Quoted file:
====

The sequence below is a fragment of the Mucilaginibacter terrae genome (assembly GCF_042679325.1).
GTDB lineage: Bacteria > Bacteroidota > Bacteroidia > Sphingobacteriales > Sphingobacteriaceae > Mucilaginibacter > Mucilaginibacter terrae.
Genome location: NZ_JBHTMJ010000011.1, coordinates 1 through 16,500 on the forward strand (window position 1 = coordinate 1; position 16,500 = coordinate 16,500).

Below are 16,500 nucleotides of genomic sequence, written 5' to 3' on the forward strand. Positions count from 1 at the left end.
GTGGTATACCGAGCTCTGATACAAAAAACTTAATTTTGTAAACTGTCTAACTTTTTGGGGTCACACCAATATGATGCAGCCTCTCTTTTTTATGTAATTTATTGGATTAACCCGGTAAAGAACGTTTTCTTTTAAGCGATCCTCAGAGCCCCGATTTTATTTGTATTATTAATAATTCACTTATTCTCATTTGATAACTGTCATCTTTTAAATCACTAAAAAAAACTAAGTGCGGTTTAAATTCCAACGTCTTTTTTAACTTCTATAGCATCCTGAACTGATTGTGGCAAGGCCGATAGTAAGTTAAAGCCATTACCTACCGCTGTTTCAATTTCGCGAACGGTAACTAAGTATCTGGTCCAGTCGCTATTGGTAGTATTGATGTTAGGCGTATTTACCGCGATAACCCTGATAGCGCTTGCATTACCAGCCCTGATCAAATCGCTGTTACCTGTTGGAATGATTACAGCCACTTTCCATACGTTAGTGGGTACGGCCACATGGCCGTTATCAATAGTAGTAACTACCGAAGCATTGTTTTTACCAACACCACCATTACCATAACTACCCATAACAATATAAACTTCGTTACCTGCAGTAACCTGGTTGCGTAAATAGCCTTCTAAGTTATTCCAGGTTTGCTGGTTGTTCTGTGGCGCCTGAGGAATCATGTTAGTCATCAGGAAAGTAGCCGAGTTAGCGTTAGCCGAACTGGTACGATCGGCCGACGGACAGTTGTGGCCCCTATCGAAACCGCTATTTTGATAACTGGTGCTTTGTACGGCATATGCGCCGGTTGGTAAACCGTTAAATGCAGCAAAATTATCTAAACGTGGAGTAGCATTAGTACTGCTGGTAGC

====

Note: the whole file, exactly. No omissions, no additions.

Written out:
The sequence below is a fragment of the Mucilaginibacter terrae genome (assembly GCF_042679325.1).
GTDB lineage: Bacteria > Bacteroidota > Bacteroidia > Sphingobacteriales > Sphingobacteriaceae > Mucilaginibacter > Mucilaginibacter terrae.
Genome location: NZ_JBHTMJ010000011.1, coordinates 1 through 16,500 on the forward strand (window position 1 = coordinate 1; position 16,500 = coordinate 16,500).

Below are 16,500 nucleotides of genomic sequence, written 5' to 3' on the forward strand. Positions count from 1 at the left end.
GTGGTATACCGAGCTCTGATACAAAAAACTTAATTTTGTAAACTGTCTAACTTTTTGGGGTCACACCAATATGATGCAGCCTCTCTTTTTTATGTAATTTATTGGATTAACCCGGTAAAGAACGTTTTCTTTTAAGCGATCCTCAGAGCCCCGATTTTATTTGTATTATTAATAATTCACTTATTCTCATTTGATAACTGTCATCTTTTAAATCACTAAAAAAAACTAAGTGCGGTTTAAATTCCAACGTCTTTTTTAACTTCTATAGCATCCTGAACTGATTGTGGCAAGGCCGATAGTAAGTTAAAGCCATTACCTACCGCTGTTTCAATTTCGCGAACGGTAACTAAGTATCTGGTCCAGTCGCTATTGGTAGTATTGATGTTAGGCGTATTTACCGCGATAACCCTGATAGCGCTTGCATTACCAGCCCTGATCAAATCGCTGTTACCTGTTGGAATGATTACAGCCACTTTCCATACGTTAGTGGGTACGGCCACATGGCCGTTATCAATAGTAGTAACTACCGAAGCATTGTTTTTACCAACACCACCATTACCATAACTACCCATAACAATATAAACTTCGTTACCTGCAGTAACCTGGTTGCGTAAATAGCCTTCTAAGTTATTCCAGGTTTGCTGGTTGTTCTGTGGCGCCTGAGGAATCATGTTAGTCATCAGGAAAGTAGCCGAGTTAGCGTTAGCCGAACTGGTACGATCGGCCGACGGACAGTTGTGGCCCCTATCGAAACCGCTATTTTGATAACTGGTGCTTTGTACGGCATATGCGCCGGTTGGTAAACCGTTAAATGCAGCAAAATTATCTAAACGTGGAGTAGCATTAGTACTGCTGGTAGC